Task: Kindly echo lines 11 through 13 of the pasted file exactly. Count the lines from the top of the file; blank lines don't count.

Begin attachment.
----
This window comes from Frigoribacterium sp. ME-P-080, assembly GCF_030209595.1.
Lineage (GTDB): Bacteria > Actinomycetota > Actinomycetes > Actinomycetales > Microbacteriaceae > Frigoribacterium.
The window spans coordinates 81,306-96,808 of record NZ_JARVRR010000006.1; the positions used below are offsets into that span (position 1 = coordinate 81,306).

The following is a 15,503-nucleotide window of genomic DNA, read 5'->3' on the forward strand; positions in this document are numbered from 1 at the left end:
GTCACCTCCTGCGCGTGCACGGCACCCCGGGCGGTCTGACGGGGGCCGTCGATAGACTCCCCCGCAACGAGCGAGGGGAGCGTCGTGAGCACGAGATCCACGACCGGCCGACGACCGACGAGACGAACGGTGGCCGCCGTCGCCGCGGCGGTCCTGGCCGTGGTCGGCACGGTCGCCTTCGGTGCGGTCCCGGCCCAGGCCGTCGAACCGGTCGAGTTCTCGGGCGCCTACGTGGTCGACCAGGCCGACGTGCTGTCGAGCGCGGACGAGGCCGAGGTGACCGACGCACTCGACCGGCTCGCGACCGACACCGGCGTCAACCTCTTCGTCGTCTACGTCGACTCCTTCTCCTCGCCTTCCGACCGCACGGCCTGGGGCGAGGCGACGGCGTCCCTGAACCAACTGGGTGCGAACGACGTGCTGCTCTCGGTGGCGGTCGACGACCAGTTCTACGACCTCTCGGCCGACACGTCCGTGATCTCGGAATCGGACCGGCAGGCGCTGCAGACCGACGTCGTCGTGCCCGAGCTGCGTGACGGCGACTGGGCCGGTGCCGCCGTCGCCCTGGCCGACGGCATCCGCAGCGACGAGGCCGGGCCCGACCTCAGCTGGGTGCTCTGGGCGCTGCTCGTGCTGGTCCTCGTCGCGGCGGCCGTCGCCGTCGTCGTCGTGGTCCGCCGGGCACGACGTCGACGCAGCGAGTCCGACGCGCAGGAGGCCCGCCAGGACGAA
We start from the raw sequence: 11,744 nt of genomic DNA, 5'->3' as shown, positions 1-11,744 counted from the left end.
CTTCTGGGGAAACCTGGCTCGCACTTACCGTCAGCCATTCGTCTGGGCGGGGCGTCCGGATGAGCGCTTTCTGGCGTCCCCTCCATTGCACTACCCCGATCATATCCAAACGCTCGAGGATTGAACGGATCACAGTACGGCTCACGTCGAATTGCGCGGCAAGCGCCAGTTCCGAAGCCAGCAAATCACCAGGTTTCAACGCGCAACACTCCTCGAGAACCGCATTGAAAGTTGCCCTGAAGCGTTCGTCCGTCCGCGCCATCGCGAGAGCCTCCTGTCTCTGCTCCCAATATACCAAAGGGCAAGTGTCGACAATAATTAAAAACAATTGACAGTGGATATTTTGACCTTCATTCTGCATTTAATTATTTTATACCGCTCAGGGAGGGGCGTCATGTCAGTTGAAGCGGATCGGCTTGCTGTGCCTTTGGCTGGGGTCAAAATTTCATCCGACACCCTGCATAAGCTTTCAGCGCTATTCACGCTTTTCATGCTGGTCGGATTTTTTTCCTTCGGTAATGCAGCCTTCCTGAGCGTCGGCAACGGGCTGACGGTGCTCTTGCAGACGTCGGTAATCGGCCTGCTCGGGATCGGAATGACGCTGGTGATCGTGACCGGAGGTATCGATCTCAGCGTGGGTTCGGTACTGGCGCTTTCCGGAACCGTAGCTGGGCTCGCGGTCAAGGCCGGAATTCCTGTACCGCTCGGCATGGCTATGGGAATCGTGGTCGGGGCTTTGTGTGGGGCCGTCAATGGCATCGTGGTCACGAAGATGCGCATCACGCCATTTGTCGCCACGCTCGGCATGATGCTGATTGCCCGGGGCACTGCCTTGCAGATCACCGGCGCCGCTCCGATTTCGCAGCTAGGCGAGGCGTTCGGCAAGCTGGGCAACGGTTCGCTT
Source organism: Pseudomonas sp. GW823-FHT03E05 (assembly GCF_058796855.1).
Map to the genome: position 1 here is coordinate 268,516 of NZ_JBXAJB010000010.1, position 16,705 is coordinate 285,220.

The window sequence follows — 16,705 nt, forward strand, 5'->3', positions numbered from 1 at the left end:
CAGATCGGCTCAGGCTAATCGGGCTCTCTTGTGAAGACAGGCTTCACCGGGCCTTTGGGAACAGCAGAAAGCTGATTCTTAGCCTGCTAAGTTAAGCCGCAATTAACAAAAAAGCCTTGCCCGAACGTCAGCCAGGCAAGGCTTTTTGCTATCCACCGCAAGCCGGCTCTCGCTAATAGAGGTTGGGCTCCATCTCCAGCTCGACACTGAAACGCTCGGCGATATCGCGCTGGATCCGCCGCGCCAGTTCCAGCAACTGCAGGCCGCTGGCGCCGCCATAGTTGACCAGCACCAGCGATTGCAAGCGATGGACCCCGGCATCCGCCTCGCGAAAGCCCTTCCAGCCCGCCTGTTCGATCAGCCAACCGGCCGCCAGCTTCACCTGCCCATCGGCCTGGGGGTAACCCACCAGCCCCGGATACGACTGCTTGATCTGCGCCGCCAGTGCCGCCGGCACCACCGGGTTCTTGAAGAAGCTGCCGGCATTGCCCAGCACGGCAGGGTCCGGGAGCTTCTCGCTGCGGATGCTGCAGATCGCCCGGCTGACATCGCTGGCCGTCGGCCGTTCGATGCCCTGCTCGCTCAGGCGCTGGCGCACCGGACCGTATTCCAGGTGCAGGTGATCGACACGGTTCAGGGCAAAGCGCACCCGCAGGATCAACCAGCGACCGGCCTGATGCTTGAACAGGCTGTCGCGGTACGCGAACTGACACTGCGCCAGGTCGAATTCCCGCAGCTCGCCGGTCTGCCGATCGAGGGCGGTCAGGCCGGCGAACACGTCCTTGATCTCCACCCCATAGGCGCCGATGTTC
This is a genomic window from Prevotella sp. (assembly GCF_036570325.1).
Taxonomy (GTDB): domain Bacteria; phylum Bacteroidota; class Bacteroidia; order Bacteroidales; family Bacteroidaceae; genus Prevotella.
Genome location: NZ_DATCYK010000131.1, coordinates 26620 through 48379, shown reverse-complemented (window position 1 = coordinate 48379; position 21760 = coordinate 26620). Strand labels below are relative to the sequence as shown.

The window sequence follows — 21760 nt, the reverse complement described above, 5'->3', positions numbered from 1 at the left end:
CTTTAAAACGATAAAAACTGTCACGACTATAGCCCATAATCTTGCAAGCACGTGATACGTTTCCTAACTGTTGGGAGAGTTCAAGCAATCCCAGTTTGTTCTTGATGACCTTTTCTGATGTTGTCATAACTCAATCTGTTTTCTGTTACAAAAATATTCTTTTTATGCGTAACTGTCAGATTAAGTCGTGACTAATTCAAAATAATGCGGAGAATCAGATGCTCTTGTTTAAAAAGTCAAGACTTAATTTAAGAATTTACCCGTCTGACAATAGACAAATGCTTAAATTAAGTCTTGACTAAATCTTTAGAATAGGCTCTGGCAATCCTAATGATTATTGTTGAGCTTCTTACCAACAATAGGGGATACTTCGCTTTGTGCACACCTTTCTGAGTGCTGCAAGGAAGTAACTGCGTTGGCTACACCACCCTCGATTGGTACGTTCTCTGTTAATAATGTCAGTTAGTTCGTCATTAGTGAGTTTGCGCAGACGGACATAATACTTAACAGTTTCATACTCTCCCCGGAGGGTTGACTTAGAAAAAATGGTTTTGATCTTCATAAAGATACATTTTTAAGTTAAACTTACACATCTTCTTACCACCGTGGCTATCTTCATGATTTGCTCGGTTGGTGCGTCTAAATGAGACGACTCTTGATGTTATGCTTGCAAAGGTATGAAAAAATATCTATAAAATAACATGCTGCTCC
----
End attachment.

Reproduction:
CAGATCGGCTCAGGCTAATCGGGCTCTCTTGTGAAGACAGGCTTCACCGGGCCTTTGGGAACAGCAGAAAGCTGATTCTTAGCCTGCTAAGTTAAGCCGCAATTAACAAAAAAGCCTTGCCCGAACGTCAGCCAGGCAAGGCTTTTTGCTATCCACCGCAAGCCGGCTCTCGCTAATAGAGGTTGGGCTCCATCTCCAGCTCGACACTGAAACGCTCGGCGATATCGCGCTGGATCCGCCGCGCCAGTTCCAGCAACTGCAGGCCGCTGGCGCCGCCATAGTTGACCAGCACCAGCGATTGCAAGCGATGGACCCCGGCATCCGCCTCGCGAAAGCCCTTCCAGCCCGCCTGTTCGATCAGCCAACCGGCCGCCAGCTTCACCTGCCCATCGGCCTGGGGGTAACCCACCAGCCCCGGATACGACTGCTTGATCTGCGCCGCCAGTGCCGCCGGCACCACCGGGTTCTTGAAGAAGCTGCCGGCATTGCCCAGCACGGCAGGGTCCGGGAGCTTCTCGCTGCGGATGCTGCAGATCGCCCGGCTGACATCGCTGGCCGTCGGCCGTTCGATGCCCTGCTCGCTCAGGCGCTGGCGCACCGGACCGTATTCCAGGTGCAGGTGATCGACACGGTTCAGGGCAAAGCGCACCCGCAGGATCAACCAGCGACCGGCCTGATGCTTGAACAGGCTGTCGCGGTACGCGAACTGACACTGCGCCAGGTCGAATTCCCGCAGCTCGCCGGTCTGCCGATCGAGGGCGGTCAGGCCGGCGAACACGTCCTTGATCTCCACCCCATAGGCGCCGATGTTC
This is a genomic window from Prevotella sp. (assembly GCF_036570325.1).
Taxonomy (GTDB): domain Bacteria; phylum Bacteroidota; class Bacteroidia; order Bacteroidales; family Bacteroidaceae; genus Prevotella.